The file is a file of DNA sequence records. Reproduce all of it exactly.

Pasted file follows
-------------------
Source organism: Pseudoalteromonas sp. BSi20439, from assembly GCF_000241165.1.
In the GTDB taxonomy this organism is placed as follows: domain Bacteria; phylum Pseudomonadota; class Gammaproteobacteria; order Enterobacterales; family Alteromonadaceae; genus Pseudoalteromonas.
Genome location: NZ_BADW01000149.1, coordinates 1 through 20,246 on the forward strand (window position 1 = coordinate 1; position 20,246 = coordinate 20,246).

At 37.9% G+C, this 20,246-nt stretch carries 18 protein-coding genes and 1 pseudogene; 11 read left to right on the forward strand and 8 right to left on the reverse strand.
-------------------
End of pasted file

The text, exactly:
Source organism: Pseudoalteromonas sp. BSi20439, from assembly GCF_000241165.1.
In the GTDB taxonomy this organism is placed as follows: domain Bacteria; phylum Pseudomonadota; class Gammaproteobacteria; order Enterobacterales; family Alteromonadaceae; genus Pseudoalteromonas.
Genome location: NZ_BADW01000149.1, coordinates 1 through 20,246 on the forward strand (window position 1 = coordinate 1; position 20,246 = coordinate 20,246).

At 37.9% G+C, this 20,246-nt stretch carries 18 protein-coding genes and 1 pseudogene; 11 read left to right on the forward strand and 8 right to left on the reverse strand.